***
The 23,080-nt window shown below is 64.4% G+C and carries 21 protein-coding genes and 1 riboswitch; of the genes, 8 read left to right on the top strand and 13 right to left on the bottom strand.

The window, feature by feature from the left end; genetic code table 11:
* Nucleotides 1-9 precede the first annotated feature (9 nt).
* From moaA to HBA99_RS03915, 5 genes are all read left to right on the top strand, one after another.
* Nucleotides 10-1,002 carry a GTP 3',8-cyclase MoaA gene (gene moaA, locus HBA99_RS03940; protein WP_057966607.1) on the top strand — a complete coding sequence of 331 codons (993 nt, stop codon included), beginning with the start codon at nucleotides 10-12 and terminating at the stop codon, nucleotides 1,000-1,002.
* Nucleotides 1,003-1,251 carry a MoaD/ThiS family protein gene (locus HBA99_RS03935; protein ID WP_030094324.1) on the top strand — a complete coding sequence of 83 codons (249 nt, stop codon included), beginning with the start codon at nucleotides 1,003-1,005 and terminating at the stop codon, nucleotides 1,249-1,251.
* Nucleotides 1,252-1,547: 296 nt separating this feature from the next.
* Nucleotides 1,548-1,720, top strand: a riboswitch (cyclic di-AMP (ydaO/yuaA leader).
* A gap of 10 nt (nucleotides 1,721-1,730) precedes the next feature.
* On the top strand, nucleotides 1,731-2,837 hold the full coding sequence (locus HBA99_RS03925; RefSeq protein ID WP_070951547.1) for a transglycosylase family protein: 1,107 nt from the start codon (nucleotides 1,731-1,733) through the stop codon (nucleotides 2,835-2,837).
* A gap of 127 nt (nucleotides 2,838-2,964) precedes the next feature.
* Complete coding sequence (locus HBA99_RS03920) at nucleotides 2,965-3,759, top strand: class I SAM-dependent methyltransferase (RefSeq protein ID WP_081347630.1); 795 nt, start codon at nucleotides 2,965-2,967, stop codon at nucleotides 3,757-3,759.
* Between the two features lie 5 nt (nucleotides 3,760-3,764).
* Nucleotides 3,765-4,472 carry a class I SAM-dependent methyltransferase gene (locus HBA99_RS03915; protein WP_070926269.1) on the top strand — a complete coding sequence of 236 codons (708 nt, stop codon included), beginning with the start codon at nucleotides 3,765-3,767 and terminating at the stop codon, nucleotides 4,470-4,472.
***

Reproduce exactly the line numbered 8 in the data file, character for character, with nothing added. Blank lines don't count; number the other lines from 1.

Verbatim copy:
* Nucleotides 1,548-1,720, top strand: a riboswitch (cyclic di-AMP (ydaO/yuaA leader).